The Marie Jamieson homicide is the first time in New Zealand that a long-standing murder case has been solved by identifying a suspect through the DNA of a sibling.

Joseph Martin Reekers yesterday pleaded guilty in the High Court in Auckland to murdering the 23-year-old hairdresser in 2001.

His plea ended eight years of police investigation and spared Ms Jamieson's family the ordeal of a trial.

The Herald can reveal that Reekers became a "person of interest" after police used new technology last year to retest the DNA sample found on Ms Jamieson's body.

A search of the DNA database did not find a direct hit, but police then ordered a familial DNA test, which identifies similar genetic traits, such as those of a relative.

This identified a sibling of Reekers who had a criminal record.

Further inquiries into the family identified Joseph Reekers, who lived in West Auckland - where Ms Jamieson was found - and had a conviction for rape.

Then in April last year, Reekers was caught stealing an $8.20 roll of salami from the Henderson Pak'n Save supermarket.

He was convicted of theft, and the conviction allowed police to issue a compulsion order to take a DNA sample from him.

When tested, it matched a sample found with Ms Jamieson's body.

Under the Criminal Investigations (Bodily Samples) Act, police can issue an order after a person is convicted of offences such as theft, rape and arson.

It is understood Reekers reluctantly complied with the order in June last year, shortly before his arrest was announced.

Police spokesman Grant Ogilvie confirmed that familial DNA testing was used to solve the murder of Ms Jamieson.

It is the first murder in New Zealand to be solved in such a way.

But the technique was used to secure the conviction of Wayne Robert Jarden, 50, in the Christchurch District Court last December for rapes in 1988 and 1996.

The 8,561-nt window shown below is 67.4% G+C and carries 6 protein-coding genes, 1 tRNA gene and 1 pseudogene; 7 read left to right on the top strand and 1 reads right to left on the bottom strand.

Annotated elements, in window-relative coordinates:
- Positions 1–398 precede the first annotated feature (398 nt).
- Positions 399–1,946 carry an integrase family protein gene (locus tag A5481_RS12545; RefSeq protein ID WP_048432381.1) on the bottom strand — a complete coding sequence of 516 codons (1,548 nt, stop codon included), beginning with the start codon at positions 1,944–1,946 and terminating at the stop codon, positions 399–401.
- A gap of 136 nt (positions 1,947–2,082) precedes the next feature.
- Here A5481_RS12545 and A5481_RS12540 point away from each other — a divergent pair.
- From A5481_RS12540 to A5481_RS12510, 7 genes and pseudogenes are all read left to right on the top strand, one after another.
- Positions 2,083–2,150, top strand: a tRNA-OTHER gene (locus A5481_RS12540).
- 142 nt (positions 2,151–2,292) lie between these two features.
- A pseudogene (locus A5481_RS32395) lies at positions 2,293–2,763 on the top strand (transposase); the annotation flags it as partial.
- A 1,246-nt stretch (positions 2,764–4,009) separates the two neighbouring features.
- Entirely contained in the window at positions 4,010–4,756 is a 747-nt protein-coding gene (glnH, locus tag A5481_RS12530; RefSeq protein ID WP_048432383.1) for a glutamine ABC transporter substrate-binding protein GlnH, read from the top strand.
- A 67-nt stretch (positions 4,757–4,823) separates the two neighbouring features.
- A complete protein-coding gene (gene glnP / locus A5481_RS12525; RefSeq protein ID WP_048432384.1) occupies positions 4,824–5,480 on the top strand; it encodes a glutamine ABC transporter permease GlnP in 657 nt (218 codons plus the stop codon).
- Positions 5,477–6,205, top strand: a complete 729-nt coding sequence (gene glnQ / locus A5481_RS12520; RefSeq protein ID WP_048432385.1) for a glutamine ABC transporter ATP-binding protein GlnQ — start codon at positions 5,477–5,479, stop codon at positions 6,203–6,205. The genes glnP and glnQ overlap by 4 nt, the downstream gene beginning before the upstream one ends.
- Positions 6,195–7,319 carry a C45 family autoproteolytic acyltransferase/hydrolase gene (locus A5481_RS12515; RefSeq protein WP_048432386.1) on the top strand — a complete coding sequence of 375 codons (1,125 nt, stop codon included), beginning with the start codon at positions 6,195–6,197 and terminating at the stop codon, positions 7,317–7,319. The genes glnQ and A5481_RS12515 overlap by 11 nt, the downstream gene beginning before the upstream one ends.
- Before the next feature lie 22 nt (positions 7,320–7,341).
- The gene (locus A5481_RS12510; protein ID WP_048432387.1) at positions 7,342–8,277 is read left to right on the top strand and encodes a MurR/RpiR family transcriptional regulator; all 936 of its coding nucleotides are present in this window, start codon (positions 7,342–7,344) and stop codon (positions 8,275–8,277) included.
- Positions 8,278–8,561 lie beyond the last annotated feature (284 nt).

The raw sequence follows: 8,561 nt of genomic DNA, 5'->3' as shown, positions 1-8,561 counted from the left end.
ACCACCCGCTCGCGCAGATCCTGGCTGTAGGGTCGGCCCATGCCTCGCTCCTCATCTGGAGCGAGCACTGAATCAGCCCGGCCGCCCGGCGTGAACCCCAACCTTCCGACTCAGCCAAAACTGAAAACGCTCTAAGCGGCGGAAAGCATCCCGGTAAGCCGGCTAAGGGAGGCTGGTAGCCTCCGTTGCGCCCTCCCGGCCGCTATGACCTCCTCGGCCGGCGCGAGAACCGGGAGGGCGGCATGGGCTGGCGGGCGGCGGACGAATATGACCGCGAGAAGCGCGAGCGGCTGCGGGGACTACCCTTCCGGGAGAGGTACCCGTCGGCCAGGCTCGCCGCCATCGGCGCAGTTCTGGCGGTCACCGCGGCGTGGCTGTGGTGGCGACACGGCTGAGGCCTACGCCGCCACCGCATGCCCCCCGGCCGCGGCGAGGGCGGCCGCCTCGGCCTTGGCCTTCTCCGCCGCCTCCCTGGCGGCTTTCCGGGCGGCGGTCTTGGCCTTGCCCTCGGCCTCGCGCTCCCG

The new technology enabled police to run a familial DNA search which isolated two relatives of Jarden and revived interest in a man who had previously been regarded as a suspect.

Detectives began tailing Jarden again, and picked up a cigarette butt he discarded on the street.

The DNA from his saliva closely matched the evidential sample, and a voluntary sample which he gave confirmed the match.

Yesterday, Reekers pleaded guilty in the High Court at Auckland to murdering Ms Jamieson, ending one of the city's most mysterious murders.

The 23-year-old was last seen at a service station in Kingsland and her body was found nine days later behind factory buildings in West Auckland.

DNA from an unidentified man was found on Ms Jamieson's clothing.

Her father, Gerry Jamieson, was in court for the guilty plea yesterday. He said his family feared being subjected to the tactics used by Clayton Weatherston in his murder trial.

Weatherston was found guilty of murdering Sophie Elliott, but her parents had to listen as he blackened her reputation during the trial.

"After the way Sophie Elliott's family were treated in her trial ... we found that appalling," Mr Jamieson said. "That goes through your mind, that the same thing could happen to us.

"Obviously, a guilty plea means you don't have to go through a trial, which is a blessing for our family."

Reekers' lawyer, Chris Comeskey, said his client had been "tormented" since the day he killed Ms Jamieson.

"He told me there hasn't been a day go by where he hasn't thought about it and experienced huge feelings of guilt."

The officer in charge of the case, Detective Inspector Steve Wood, said the guilty plea would bring a degree of closure to Ms Jamieson's family, who had been left wondering for years what had happened to their daughter.

Mr Wood said Reekers was not one of the original suspects in the investigation, but declined to discuss the DNA trail that led to him until after he is sentenced on April 20.

"With homicides, we have a very good record of resolution and we don't give up," he said. "With the passing of time and technology [improvements], it is becoming easier."